Questions and answers
On 8 March 2010, Ark Therapeutics officially notified the Committee for Medicinal Products for Human Use (CHMP) that it wishes to withdraw its application for a marketing authorisation for Cerepro, which was intended to be used with ganciclovir sodium to treat operable high grade glioma.
- What is Cerepro?
Cerepro is a concentrate for solution for injection that contains the active substance sitimagene ceradenovec.
Cerepro was developed as a type of advanced therapy medicine called a ‘gene therapy product’. This is a type of medicine that works by delivering genes into the body.
- What was Cerepro expected to be used for?
Cerepro was to be used in combination with a medicine called ganciclovir sodium to treat high-grade glioma in patients who are eligible for surgery. Glioma is a type of brain tumour that begins in ‘glial’ cells (the cells that surround and support nerve cells).
Cerepro was designated an ‘orphan medicine’ (a medicine to be used in rare diseases) on 6 February 2002 for high grade glioma.
- How was Cerepro expected to work?
The active substance in Cerepro, sitimagene ceradenovec, is a type of virus that has been modified so it can carry a gene for the protein ‘thymidine kinase’ into the body. The virus in Cerepro is an ‘adenovirus’ that has been engineered so that it cannot make copies of itself and therefore does not cause infections in humans.
When Cerepro is injected into the brain at the time of surgery, the modified virus is taken up by the cells near the injection sites. The cells then start to produce the thymidine kinase. This protein was expected to work by helping to convert the medicine ganciclovir sodium into a form which can kill cells that are dividing. The cells to be killed by ganciclovir sodium were mainly these rapidly dividing cancer cells.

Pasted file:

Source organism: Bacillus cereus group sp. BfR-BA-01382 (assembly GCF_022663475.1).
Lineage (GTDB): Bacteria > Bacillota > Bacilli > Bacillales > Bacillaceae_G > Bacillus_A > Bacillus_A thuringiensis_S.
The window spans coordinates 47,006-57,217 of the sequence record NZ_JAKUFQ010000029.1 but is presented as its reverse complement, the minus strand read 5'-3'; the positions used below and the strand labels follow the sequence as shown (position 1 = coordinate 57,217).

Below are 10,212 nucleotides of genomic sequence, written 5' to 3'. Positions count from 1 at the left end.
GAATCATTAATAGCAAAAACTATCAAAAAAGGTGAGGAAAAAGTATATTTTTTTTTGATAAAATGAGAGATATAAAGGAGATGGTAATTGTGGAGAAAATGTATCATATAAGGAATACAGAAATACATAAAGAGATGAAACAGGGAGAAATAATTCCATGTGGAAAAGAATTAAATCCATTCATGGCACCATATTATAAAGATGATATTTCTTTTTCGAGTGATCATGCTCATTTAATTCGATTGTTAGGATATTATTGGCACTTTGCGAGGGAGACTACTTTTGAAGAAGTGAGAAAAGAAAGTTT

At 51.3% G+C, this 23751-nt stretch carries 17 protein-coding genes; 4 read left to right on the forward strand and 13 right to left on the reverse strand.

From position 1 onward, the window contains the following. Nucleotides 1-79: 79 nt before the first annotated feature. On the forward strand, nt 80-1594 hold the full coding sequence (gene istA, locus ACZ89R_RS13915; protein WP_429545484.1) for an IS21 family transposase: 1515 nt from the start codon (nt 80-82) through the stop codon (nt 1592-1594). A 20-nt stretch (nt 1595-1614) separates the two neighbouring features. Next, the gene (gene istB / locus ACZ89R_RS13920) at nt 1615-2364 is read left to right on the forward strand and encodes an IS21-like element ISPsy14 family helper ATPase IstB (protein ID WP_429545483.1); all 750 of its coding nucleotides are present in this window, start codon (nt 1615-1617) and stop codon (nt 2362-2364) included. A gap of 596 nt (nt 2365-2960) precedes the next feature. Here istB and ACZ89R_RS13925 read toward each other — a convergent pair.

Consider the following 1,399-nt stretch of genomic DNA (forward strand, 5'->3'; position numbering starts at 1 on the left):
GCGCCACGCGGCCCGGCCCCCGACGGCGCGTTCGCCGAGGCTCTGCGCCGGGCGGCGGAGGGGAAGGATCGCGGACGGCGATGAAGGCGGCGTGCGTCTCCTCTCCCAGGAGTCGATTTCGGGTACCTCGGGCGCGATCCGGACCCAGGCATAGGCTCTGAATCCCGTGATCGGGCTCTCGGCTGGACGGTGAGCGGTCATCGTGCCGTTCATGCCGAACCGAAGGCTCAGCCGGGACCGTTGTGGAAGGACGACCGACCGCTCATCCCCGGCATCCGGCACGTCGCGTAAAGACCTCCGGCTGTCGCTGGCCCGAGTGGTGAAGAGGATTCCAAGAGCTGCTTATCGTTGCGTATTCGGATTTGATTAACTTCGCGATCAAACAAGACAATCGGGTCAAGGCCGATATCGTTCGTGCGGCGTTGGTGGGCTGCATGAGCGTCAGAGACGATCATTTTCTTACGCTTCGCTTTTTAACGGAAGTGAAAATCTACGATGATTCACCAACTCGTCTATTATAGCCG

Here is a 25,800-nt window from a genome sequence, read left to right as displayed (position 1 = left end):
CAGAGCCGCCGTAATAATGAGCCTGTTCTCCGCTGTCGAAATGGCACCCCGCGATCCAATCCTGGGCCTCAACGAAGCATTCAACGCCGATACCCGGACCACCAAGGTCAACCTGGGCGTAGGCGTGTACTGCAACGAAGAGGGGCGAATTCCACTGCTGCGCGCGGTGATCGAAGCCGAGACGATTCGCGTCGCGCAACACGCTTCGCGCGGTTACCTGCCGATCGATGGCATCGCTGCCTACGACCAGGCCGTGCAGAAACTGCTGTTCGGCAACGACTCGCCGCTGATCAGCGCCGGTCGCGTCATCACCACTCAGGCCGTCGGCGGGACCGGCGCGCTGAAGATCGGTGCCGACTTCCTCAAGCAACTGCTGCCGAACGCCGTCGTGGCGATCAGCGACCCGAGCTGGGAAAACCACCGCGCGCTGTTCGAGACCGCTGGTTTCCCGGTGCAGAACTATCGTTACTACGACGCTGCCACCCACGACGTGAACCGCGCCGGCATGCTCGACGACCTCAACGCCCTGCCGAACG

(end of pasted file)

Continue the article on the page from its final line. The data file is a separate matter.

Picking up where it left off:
Normal nerve cells and cells outside the tumour were expected to be less affected.
- What did the company present to support its application?
The effects of Cerepro were first tested in experimental models before being studied in humans. The company also presented data from one main study involving 251 patients with glioma that could be operated on. The study compared the effects of adding Cerepro and ganciclovir sodium to standard treatment with the effects of standard treatment alone. The main measure of effectiveness was how long the patients lived without the need for additional treatments to prolong their lives. The study also looked at how long the patients survived.
- How far into the evaluation was the application when it was withdrawn?
The evaluation had finished and the CHMP had given a negative opinion. The company had requested a re-examination of the negative opinion, but this re-examination had not yet finished when the company withdrew.
- What was the recommendation of the CHMP at that time?
Because Cerepro is an advanced therapy medicine, it was assessed by the Committee for Advanced Therapies (CAT). Taking into account the assessment performed by the CAT, the CHMP concluded that, based on the results of the main study, including the main measure of effectiveness, Cerepro was not shown to be effective. Finally, Cerepro was associated with an increased risk of serious side effects such as hemiparesis (paralysis on one side of the body) and seizures (fits). These side effects were a concern, considering the lack of proven effectiveness.